One year ago, with the help of our much-loved friends Goodstuff Communications, we launched our media agency Love Sugar Science in Manchester.
Full of optimism and a healthy dose of fear, the four of us – Steven Gregory, Simon Price, Nik Wheatley and I – created something that we all feel really proud of.
We won clients, we delivered some brilliant work and, critically, we thrived in our first year.
Our first birthday party, planned for this month, had to be put on hold because of a pandemic the likes of which we haven’t seen in a hundred years and for which there could have been no possible way of preparing.
Recognising there are far bigger things in life right now than media, we all still have to make a living and for the foreseeable future that is going to be tricky for all of us.
We are hearing a lot about the network agencies' fall in share prices and huge impacts on media owner revenues. But what about us small businesses?
In the grand scheme of things, we are a tiny little ship in this giant media ocean and the sea is rough.
If we weren’t a bit scared, we’d likely be in denial or deluded. We’re neither.
But looking for positives: we’re fresh off the blocks and still in "fight or flight" start-up mode.
The learnings over the past 12 months have been incredible. We have become used to managing uncertainty and we are well-equipped to get through what we all know is going to be a hairy few months.
So, this month, we have done some looking back to go forward. Here are the things we have learned in our first year that can help us (and maybe you) mentally prepare for what’s to come.
Friends are really important, but being a good friend even more so
We’ve all been lucky enough to have been part of the media world collectively for more than 70 years. We have made lots of friends and have lots of support in the market.
We have had the wonderful Brazen PR open their doors to us and we have become their basement dwellers.
We have had media owners and clients consistently go above and beyond to make sure we can deliver brilliant work – sometimes taking punts they know won’t pay back in a hurry.
During this time, we will be doing what we can to give back, being a good friend to those that we can be of help to.
We might all need to be a bit creative with how we find ways to help, but it will put us all in good stead for a time when things go back to "normal".
Keeping high when things are low
We’ve all come from big shiny offices, with in-house coffee shops and big, open-plan floors and hundreds of people milling around and teams of people to help whenever needed.
We had to quickly adjust from this to being just the four of us. To working as a small team where we are doing everything (even the things we didn’t even think about).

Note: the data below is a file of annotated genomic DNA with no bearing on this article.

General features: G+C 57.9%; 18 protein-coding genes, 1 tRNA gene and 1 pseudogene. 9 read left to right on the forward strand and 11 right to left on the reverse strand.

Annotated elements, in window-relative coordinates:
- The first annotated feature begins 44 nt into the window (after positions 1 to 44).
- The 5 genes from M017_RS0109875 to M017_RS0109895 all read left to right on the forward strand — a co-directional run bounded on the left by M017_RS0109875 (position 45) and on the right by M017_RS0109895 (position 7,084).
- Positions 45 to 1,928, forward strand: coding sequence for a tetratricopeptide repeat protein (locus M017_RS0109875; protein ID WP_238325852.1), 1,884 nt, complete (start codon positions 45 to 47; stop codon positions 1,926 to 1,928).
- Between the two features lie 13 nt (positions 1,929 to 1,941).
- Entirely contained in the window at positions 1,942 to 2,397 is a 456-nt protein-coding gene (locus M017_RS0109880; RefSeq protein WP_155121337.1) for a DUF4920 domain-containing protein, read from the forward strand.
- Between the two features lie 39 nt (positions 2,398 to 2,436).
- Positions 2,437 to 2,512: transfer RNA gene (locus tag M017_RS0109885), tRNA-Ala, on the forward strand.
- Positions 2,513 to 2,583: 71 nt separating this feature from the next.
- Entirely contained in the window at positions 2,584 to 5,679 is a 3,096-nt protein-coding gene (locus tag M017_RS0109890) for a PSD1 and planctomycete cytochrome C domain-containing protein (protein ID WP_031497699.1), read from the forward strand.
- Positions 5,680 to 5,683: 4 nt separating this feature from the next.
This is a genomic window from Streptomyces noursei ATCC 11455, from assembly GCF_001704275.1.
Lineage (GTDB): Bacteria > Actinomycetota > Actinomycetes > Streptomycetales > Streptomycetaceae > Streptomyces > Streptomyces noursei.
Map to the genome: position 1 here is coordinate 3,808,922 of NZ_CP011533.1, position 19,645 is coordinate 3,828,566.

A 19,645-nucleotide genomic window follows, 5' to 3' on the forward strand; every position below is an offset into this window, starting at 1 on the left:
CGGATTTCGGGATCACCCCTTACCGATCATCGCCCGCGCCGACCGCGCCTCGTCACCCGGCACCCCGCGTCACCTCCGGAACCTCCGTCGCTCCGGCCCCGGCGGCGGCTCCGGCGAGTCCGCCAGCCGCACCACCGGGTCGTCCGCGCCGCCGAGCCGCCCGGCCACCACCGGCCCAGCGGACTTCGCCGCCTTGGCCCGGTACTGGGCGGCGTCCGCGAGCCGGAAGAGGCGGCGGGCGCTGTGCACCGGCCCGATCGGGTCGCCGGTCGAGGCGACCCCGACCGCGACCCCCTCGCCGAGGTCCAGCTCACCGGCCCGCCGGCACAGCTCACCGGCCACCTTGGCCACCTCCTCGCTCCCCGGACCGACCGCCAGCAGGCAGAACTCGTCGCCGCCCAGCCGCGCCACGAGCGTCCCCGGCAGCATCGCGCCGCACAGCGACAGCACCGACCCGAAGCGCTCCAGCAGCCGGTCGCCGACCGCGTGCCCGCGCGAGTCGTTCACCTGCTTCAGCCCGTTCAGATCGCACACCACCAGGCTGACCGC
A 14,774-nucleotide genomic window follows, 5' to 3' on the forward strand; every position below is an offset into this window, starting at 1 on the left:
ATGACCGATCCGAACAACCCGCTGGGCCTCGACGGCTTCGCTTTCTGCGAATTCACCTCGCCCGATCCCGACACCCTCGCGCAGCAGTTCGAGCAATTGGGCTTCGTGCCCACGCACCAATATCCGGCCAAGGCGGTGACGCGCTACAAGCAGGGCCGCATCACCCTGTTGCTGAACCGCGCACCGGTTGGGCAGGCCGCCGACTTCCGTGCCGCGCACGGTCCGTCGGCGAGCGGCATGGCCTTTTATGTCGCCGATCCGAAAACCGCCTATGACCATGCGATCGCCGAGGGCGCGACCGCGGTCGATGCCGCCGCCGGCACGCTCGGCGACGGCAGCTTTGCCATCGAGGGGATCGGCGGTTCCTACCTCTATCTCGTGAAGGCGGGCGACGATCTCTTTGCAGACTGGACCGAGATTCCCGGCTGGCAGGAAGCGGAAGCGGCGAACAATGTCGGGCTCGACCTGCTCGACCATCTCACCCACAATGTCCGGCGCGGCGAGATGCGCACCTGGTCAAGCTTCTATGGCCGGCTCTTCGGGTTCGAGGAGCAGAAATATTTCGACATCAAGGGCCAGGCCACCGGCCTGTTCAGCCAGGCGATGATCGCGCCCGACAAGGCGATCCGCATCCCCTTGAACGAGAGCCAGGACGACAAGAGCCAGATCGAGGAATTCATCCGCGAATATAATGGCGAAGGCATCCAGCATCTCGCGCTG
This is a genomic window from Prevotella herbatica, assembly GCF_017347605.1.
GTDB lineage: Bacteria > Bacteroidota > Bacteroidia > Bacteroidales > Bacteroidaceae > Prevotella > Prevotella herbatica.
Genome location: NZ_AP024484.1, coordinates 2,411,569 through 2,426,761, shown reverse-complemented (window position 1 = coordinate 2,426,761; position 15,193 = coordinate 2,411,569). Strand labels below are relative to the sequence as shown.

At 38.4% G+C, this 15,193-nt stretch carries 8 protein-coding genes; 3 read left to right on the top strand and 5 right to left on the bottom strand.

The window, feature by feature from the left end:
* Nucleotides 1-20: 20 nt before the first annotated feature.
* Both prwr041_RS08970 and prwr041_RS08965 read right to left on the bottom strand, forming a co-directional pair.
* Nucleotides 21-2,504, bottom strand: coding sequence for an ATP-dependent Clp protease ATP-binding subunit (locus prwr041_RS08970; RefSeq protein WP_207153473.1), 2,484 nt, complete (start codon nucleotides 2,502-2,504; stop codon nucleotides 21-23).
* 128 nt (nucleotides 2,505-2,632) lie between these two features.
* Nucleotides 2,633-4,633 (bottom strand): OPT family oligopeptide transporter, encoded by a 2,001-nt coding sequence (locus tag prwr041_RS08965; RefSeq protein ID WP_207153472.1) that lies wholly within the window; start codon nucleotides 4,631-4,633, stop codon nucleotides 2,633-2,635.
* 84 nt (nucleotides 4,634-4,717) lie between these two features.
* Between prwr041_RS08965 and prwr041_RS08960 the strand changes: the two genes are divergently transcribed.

We’ve had monumental highs, the likes I’ve never experienced before from a career point of view.
And we’ve had some pretty bad lows too. Lows when you’re a fledgling start-up tend to feel genuinely quite tough. We’ve done all this over the past 12 months, day in, day out, with each other.
We’ve become more resourceful, humble and appreciative of what we have.
To have a complete change from that tight-knit four, within arm’s length of each other, to working from our homes is an adjustment.
We have to do what we have become used to: to bunk down when the future is looking a bit rough, to cheer each other up when things feel hard and to celebrate every achievement (however small). Virtual high-fives will become our thing.
Learn to love being beta
Leaving the world where the processes are written for you and the blueprint has been fine-tuned over decades to starting your whole thing from scratch can be quite liberating. Yeah, it sounds amazing, but it’s also pretty frightening.
We are always in beta – always in "test and learn" phase. Every day is like the first day of a new job.
I’ve got used to being forever the new girl. We learn fast and fail fast, but always, always get back up. Because we have to. Otherwise, how will we feed the kids?
Being in this constant state of "beta" has made us really resilient.
We’ve had to back ourselves – because if we didn’t, then who would? Something that has never faded is our sheer determination to be the best we can be, to grow our company and to create a company people would queue up to work with.
Never, never give up
We had big plans for 2020: new clients, big growth targets and smashing our first year's success. We had planned and looked forward to being in growth mode, not back to survival mode.
But, for the foreseeable future, we have to be more realistic about our business and the growth for this year.
But we know survival mode – it has become our friend. We know we have to innovate our way out of this. We aren’t prepared to have taken this big step to now sit back and fail.
We are going to do everything in our power to keep going, to keep creating and to keep making the best work we can.
We won’t give up, we can’t give up and we want to be part of this journey with you, our fellow industry comrades.
If you want to take this next year on with all the foolhardiness of a start-up mentality, or even if you just feel a bit terrified and want to chat and hear about how we could share some "beta" wisdom, I’m always free for a chat.
Jessica Scott is co-founder of Love Sugar Science